The New Insolvency Regime

In September 2003, the insolvency provisions of the Enterprise Act 2002 came into force, bringing in a new regime for dealing with insolvencies.

The main features of the new rules are:

  • a streamlined procedure for putting a company into administration;
  • restrictions on the appointment of administrative receivers by secured debtors;
  • the abolition of Crown preference in a distribution;
  • a system which is less dependent on the court to make decisions;
  • the "ring fencing" of part of the assets realised under floating charges so they can be made available for the creditors.

Compared with the old regime, the new system greatly increases the attractiveness of using administration and permits three different methods by which a company can be put into administration. The administrator will have to present proposals to the company within eight weeks of being appointed and the administration will end in a year unless agreed or extended by the court.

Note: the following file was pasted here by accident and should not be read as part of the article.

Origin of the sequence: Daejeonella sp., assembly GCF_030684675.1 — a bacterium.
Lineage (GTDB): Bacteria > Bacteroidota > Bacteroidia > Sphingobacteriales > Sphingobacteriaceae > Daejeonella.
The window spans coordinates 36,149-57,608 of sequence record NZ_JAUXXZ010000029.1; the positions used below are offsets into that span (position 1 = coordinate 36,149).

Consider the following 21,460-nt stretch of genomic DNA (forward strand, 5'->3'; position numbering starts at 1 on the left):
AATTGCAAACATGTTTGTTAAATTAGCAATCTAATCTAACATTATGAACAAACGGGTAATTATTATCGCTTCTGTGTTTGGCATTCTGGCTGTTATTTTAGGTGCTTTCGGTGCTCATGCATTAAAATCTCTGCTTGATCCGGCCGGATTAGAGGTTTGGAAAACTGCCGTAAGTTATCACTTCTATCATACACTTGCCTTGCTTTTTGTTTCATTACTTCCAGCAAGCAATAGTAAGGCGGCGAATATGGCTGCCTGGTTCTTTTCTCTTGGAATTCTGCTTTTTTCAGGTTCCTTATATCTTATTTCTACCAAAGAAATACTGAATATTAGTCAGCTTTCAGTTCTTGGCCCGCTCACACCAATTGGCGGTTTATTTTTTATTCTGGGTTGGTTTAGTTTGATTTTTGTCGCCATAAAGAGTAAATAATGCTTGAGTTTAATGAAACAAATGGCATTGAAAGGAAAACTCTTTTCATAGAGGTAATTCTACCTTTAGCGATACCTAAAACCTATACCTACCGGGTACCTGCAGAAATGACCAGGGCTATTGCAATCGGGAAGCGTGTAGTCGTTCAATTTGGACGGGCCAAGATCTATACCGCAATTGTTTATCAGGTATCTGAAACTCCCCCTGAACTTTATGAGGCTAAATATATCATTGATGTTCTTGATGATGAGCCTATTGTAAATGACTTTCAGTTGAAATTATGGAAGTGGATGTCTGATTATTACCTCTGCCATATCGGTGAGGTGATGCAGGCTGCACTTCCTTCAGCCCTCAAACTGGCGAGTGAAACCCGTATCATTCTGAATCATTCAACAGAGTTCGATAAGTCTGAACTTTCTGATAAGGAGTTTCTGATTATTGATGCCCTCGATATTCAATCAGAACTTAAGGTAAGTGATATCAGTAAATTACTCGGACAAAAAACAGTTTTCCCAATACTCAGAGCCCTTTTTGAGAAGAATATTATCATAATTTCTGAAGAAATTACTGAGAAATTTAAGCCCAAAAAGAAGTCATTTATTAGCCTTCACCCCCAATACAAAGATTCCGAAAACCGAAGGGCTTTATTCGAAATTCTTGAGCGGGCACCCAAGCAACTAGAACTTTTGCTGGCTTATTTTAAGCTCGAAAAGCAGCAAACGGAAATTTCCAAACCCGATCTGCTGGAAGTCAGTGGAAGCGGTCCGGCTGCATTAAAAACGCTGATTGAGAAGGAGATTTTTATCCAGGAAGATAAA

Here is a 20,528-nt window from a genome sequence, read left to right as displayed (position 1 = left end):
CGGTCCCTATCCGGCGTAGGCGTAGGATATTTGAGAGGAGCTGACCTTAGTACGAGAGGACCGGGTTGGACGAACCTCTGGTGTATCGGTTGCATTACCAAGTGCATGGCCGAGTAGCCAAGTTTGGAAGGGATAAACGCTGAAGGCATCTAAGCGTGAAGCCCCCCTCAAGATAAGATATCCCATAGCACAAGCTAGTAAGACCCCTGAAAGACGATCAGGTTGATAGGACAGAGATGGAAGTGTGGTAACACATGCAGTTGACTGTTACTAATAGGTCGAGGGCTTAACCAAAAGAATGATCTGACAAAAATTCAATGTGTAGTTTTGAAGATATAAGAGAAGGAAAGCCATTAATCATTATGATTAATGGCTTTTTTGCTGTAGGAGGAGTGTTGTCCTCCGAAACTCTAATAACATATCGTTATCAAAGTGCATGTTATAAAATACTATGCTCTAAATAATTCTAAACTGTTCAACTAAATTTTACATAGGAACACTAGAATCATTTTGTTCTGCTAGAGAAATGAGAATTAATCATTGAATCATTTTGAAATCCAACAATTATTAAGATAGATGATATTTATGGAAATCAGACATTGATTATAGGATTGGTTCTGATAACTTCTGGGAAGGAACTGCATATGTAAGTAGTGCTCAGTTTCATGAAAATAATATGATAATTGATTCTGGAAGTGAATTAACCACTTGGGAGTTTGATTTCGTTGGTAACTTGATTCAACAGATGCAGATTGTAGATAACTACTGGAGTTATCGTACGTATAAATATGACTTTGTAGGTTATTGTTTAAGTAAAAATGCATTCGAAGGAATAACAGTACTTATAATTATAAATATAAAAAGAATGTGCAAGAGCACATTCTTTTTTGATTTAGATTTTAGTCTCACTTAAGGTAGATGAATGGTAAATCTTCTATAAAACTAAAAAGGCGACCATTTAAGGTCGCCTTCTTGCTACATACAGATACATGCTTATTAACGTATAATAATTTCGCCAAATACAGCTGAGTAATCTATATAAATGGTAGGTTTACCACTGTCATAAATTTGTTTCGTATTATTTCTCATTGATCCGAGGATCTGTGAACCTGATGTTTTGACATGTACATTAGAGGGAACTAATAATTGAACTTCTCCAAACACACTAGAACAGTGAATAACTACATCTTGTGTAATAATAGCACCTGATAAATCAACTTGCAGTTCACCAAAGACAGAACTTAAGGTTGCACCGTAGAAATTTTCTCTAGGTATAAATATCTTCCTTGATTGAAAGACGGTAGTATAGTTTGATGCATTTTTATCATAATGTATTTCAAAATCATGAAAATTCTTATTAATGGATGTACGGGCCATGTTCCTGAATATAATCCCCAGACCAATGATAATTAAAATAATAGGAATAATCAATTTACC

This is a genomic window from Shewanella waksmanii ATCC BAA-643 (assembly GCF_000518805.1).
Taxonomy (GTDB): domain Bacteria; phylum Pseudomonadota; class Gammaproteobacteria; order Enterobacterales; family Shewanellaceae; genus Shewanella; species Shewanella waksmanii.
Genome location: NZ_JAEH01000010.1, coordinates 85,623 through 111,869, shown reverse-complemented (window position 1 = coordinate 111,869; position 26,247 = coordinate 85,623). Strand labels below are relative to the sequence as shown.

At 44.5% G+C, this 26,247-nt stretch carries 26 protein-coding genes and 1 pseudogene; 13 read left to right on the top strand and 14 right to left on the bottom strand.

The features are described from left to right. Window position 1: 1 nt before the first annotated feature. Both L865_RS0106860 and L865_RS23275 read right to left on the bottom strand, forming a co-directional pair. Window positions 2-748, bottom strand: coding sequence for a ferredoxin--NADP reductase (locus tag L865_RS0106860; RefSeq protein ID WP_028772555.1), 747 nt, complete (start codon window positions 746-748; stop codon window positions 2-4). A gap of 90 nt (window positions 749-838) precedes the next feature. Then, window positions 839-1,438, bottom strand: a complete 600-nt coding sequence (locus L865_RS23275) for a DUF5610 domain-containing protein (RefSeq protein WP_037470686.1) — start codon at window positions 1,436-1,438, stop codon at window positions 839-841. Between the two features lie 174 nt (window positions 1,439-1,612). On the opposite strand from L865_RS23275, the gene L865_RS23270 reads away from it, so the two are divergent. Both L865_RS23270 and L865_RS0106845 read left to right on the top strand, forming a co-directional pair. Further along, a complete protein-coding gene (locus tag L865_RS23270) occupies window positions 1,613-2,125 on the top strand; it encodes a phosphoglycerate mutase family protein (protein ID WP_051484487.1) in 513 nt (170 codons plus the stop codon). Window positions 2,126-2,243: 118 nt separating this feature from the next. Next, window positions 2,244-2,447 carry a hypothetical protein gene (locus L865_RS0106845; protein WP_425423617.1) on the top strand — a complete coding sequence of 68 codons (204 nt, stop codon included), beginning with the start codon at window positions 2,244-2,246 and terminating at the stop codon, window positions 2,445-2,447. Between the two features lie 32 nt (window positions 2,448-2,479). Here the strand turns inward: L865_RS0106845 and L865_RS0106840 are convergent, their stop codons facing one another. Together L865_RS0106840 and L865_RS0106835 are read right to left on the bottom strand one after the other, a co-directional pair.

The aim is to ensure that more companies that are put into administration survive, rather than go into liquidation.

The abolition of Crown preference, whilst welcome in principle, may make the Revenue or Customs take a harder line with some failing companies and it remains to be seen whether this operates to the benefit of businesses in financial difficulties. What is essential for directors of companies in difficulty and for individuals with debt problems is that they take advice as soon as possible.
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The contents of this article are intended for general information purposes only and shall not be deemed to be, or constitute legal advice. We cannot accept responsibility for any loss as a result of acts or omissions taken in respect of this article.

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